Water managers trying to bring groundwater into balance in the severely overdrafted Indian Wells Valley basin near Ridgecrest laid out a draft plan last month that would essentially mean the end of large-scale agriculture in that desert region.Mojave Pistachios Complaint
“We are giving options to (ag) pumpers so they understand they have a limited future here and can make the best decisions for their businesses,” said Kern County Supervisor Mick Gleason who represents the area and sits on the Indian Wells Valley Groundwater Authority board.
Last week, several ag companies fired back with a lawsuit.
It is the first lawsuit related to the state’s new groundwater law in Kern County, though the plaintiffs are quick to point out that this is not an “adjudication” lawsuit and that neither the Indian Wells Valley Groundwater Authority nor its draft Groundwater Sustainability Plan are named in the lawsuit.
Rather, the lawsuit aims to force a “physical solution” to the valley’s groundwater woes without having a court specify how much water each user is allotted, which is the result of an adjudication.
The lawsuit alleges there is more than enough groundwater to continue operations as usual for the next 20 years if pumpers, including defendants Indian Wells Valley Water District, Searles Valley Mineral Inc. and Meadowbrook Dairy, agree to coordinate their draws with the plaintiffs in order to better manage the water table decline.
The problem isn’t a lack of water, so much as a lack of cooperation, according to the plaintiffs Mojave Pistachios LLC owned by longtime San Joaquin Valley farmer Rod Stiefvater, the Nugent and John Thomas Conaway family trusts and Sierra Shadows Ranch.
Large pistachio growers came to the Indian Wells Valley between 2010-2013 quickly planting more than 3,000 acres. And just as quickly, water tables began to drop, between .5 and 1.5 feet a year in some areas.
Then in 2014, the state passed the Sustainable Groundwater Management Act and subsequent groundwater models showed an annual overdraft of close to 20,000 acre feet in the valley. (One acre foot can supply a household of four for a year.)
The Navy, which operates China Lake Naval Air Weapons Station near Ridgecrest, became alarmed at the groundwater drop and brought the issue to Kern County, which rezoned the entire valley in 2015 cutting out all new agriculture.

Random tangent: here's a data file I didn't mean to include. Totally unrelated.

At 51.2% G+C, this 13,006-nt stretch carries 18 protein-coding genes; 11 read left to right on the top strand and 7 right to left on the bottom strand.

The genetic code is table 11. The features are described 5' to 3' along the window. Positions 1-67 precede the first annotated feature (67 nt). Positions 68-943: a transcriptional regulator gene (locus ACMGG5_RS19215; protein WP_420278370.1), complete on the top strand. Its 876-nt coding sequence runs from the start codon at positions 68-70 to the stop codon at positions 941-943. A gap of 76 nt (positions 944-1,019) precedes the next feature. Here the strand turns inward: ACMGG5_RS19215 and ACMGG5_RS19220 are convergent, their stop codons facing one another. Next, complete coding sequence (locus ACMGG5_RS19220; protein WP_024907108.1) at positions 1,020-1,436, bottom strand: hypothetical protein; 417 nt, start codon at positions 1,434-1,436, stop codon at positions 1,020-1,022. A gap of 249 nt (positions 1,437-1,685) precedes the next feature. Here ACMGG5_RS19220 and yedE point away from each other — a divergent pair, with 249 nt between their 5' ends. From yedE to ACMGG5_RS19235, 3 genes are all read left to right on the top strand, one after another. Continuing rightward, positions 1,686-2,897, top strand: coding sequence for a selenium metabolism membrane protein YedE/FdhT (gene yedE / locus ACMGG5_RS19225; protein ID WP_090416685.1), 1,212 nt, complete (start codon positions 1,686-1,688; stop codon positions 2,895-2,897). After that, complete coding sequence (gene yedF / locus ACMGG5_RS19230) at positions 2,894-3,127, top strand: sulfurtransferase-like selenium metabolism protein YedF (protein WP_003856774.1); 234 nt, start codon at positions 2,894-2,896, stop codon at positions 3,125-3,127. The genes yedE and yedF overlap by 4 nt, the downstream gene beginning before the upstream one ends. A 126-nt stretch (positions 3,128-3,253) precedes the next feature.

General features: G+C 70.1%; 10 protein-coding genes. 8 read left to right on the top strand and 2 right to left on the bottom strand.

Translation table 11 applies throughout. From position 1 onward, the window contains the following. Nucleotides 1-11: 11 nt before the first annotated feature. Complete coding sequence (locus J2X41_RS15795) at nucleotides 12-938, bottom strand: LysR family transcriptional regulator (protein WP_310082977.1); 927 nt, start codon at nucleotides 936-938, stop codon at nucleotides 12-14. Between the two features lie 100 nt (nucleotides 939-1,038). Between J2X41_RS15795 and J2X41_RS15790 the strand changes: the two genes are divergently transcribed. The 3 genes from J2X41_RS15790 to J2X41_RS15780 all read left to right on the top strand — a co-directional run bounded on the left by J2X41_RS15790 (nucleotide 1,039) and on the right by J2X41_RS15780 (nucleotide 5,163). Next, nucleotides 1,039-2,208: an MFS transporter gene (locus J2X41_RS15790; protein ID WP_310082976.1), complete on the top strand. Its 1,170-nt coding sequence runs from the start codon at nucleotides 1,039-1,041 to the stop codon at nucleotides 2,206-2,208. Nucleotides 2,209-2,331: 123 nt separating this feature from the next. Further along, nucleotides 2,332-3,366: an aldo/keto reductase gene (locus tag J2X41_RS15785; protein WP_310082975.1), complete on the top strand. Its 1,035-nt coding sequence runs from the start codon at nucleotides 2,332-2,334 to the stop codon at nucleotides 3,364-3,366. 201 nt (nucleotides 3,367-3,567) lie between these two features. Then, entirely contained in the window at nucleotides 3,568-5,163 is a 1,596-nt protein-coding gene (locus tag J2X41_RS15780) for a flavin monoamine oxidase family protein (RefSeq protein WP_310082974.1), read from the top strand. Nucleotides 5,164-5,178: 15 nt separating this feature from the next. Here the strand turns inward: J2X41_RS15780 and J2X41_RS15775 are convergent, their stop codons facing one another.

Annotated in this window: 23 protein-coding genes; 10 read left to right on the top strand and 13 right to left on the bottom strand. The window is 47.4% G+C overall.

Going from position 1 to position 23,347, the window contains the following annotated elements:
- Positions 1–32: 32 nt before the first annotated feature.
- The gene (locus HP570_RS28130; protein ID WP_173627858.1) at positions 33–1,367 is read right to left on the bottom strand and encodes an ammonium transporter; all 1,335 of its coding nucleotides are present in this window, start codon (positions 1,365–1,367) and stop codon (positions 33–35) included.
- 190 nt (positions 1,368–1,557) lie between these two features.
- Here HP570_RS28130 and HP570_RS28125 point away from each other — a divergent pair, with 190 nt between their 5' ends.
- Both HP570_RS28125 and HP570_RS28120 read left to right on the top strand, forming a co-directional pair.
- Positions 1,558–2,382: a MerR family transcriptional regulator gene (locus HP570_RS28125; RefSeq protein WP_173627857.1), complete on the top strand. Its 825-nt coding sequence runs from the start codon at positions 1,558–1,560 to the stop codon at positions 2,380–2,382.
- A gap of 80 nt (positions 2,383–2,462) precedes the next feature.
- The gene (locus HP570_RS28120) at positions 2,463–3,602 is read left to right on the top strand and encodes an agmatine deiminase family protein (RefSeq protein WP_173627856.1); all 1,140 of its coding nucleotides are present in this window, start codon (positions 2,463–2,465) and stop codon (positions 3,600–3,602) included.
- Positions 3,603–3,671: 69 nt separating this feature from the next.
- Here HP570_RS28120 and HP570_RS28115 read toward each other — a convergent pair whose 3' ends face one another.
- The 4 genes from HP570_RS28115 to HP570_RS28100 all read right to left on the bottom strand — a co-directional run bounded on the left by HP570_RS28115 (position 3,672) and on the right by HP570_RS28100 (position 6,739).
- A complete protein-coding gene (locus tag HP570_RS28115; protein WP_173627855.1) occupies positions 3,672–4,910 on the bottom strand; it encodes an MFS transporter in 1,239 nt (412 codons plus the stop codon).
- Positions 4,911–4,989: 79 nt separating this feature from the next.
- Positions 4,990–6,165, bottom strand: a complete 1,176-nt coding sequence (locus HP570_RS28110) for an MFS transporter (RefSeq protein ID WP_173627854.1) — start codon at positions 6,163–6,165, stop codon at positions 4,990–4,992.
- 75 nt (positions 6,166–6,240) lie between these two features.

But that still wasn’t enough to staunch the overdraft.
“We have 7,650 acre feet of natural recharge,” Gleason said. Demand is about 27,000 acre feet. “That’s how much water we have to divvy up in the Indian Wells Valley. We’re trying to get the high-end water users to stop being high end. There’s just not enough water to go around.”
Gleason said he didn’t see the point of the growers’ lawsuit, other than perhaps a way to get a foot in the door before the groundwater authority approves its draft plan, which is scheduled to be heard Jan. 16, 2020 and must be filed with the Department of Water Resources by Jan. 31, 2020.
A DWR spokesperson couldn’t comment on the lawsuit other than to say it would not delay the SGMA process.
The problem for Stiefvater and other growers is SGMA requires 2010-2014 as the time frame for water managers to account for groundwater pumping. If you weren’t pumping then, you don’t have an established right. Or, if you had just started out, your pumping right is likely very small.
That became painfully clear in the Indian Wells Valley Groundwater Authority’s draft groundwater plan, which gave pumping allocations to a handful of users including the Navy and Searles Valley Mineral, which both have senior water rights, and the Indian Wells Valley Water District, which serves most of the area’s municipal needs.
About a dozen ag users were assigned a one-time pool of 51,000 acre feet to split between them. Ag users not listed on the chart were given zero pumping allocation.
The draft groundwater plan also laid out fees of $2,000 to $3,000 per acre foot for imported water, assuming the Indian Wells Valley Groundwater Authority could, someday, bring in water via Los Angeles Department of Water and Power infrastructure.
But that’s its own thorny, and very iffy, issue.
“I fully expected there to be litigation,” said Don Zdeba, general manager of the Indian Wells Water District and acting manager of the groundwater authority. “Any time you’re discussing water, someone’s going to be upset. I get that they’re protecting their investment.”
But, he said, models indicate the valley needs to reduce its demand from about 27,000 acre feet a year down to 12,000 acre feet. And even at that reduced number, the groundwater authority will have to find another 5,000 acre feet a year to import.
The plaintiffs have a fundamentally different view.
The lawsuit alleges the basin holds between 67 million and 97 million acre feet of water of varying quality with 7 million to 9 million acre feet of good fresh water in the first 200 feet below ground surface.
Users could pump out 500,000 acre feet and the basin would still be 85 percent full of good, usable water, according to the lawsuit.
“Yup, some people out there strongly believe they aren’t in deficit. But they are,” said Bruce Hafenfeld, a Kern County Water Agency director whose district covers the desert area. The agency isn’t a regulatory agency or voting member of the groundwater authority but observes and assists where it can.
“Oh no, we’ve got enough going on over here,” Hafenfeld said of staying out of the desert water wars.